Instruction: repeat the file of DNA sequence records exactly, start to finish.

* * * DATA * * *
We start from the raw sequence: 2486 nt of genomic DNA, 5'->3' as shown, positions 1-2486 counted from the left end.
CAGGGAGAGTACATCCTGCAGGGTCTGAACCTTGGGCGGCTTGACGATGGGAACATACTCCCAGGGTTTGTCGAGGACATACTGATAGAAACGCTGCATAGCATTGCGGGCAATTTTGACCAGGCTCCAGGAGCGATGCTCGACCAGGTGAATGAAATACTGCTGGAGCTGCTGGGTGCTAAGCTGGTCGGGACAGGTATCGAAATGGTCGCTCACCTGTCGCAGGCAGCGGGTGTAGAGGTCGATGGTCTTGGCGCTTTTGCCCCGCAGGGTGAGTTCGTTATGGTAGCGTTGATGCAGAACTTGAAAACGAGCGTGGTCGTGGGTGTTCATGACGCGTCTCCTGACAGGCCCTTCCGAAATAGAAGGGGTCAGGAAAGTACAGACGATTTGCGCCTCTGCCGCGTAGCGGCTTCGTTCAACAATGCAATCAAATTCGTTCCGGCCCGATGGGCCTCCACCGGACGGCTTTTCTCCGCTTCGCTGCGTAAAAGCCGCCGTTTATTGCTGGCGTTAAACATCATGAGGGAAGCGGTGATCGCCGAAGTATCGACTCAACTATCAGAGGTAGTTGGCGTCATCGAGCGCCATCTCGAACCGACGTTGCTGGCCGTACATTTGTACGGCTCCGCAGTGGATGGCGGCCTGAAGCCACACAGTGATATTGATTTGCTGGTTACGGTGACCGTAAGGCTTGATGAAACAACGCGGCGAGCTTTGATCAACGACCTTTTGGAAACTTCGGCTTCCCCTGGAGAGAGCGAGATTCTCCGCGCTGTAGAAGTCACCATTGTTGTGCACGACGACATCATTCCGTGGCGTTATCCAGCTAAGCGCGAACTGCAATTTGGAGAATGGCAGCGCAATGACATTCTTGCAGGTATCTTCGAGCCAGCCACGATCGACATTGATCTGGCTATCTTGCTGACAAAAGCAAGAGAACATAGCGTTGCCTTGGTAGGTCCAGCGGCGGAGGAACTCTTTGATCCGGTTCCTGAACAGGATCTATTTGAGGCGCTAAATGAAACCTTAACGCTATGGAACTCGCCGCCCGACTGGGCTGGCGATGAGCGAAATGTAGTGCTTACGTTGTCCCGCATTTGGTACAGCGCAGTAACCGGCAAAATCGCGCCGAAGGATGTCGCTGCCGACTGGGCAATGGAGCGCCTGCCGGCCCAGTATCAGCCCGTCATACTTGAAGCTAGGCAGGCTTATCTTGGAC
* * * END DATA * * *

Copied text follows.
We start from the raw sequence: 2486 nt of genomic DNA, 5'->3' as shown, positions 1-2486 counted from the left end.
CAGGGAGAGTACATCCTGCAGGGTCTGAACCTTGGGCGGCTTGACGATGGGAACATACTCCCAGGGTTTGTCGAGGACATACTGATAGAAACGCTGCATAGCATTGCGGGCAATTTTGACCAGGCTCCAGGAGCGATGCTCGACCAGGTGAATGAAATACTGCTGGAGCTGCTGGGTGCTAAGCTGGTCGGGACAGGTATCGAAATGGTCGCTCACCTGTCGCAGGCAGCGGGTGTAGAGGTCGATGGTCTTGGCGCTTTTGCCCCGCAGGGTGAGTTCGTTATGGTAGCGTTGATGCAGAACTTGAAAACGAGCGTGGTCGTGGGTGTTCATGACGCGTCTCCTGACAGGCCCTTCCGAAATAGAAGGGGTCAGGAAAGTACAGACGATTTGCGCCTCTGCCGCGTAGCGGCTTCGTTCAACAATGCAATCAAATTCGTTCCGGCCCGATGGGCCTCCACCGGACGGCTTTTCTCCGCTTCGCTGCGTAAAAGCCGCCGTTTATTGCTGGCGTTAAACATCATGAGGGAAGCGGTGATCGCCGAAGTATCGACTCAACTATCAGAGGTAGTTGGCGTCATCGAGCGCCATCTCGAACCGACGTTGCTGGCCGTACATTTGTACGGCTCCGCAGTGGATGGCGGCCTGAAGCCACACAGTGATATTGATTTGCTGGTTACGGTGACCGTAAGGCTTGATGAAACAACGCGGCGAGCTTTGATCAACGACCTTTTGGAAACTTCGGCTTCCCCTGGAGAGAGCGAGATTCTCCGCGCTGTAGAAGTCACCATTGTTGTGCACGACGACATCATTCCGTGGCGTTATCCAGCTAAGCGCGAACTGCAATTTGGAGAATGGCAGCGCAATGACATTCTTGCAGGTATCTTCGAGCCAGCCACGATCGACATTGATCTGGCTATCTTGCTGACAAAAGCAAGAGAACATAGCGTTGCCTTGGTAGGTCCAGCGGCGGAGGAACTCTTTGATCCGGTTCCTGAACAGGATCTATTTGAGGCGCTAAATGAAACCTTAACGCTATGGAACTCGCCGCCCGACTGGGCTGGCGATGAGCGAAATGTAGTGCTTACGTTGTCCCGCATTTGGTACAGCGCAGTAACCGGCAAAATCGCGCCGAAGGATGTCGCTGCCGACTGGGCAATGGAGCGCCTGCCGGCCCAGTATCAGCCCGTCATACTTGAAGCTAGGCAGGCTTATCTTGGAC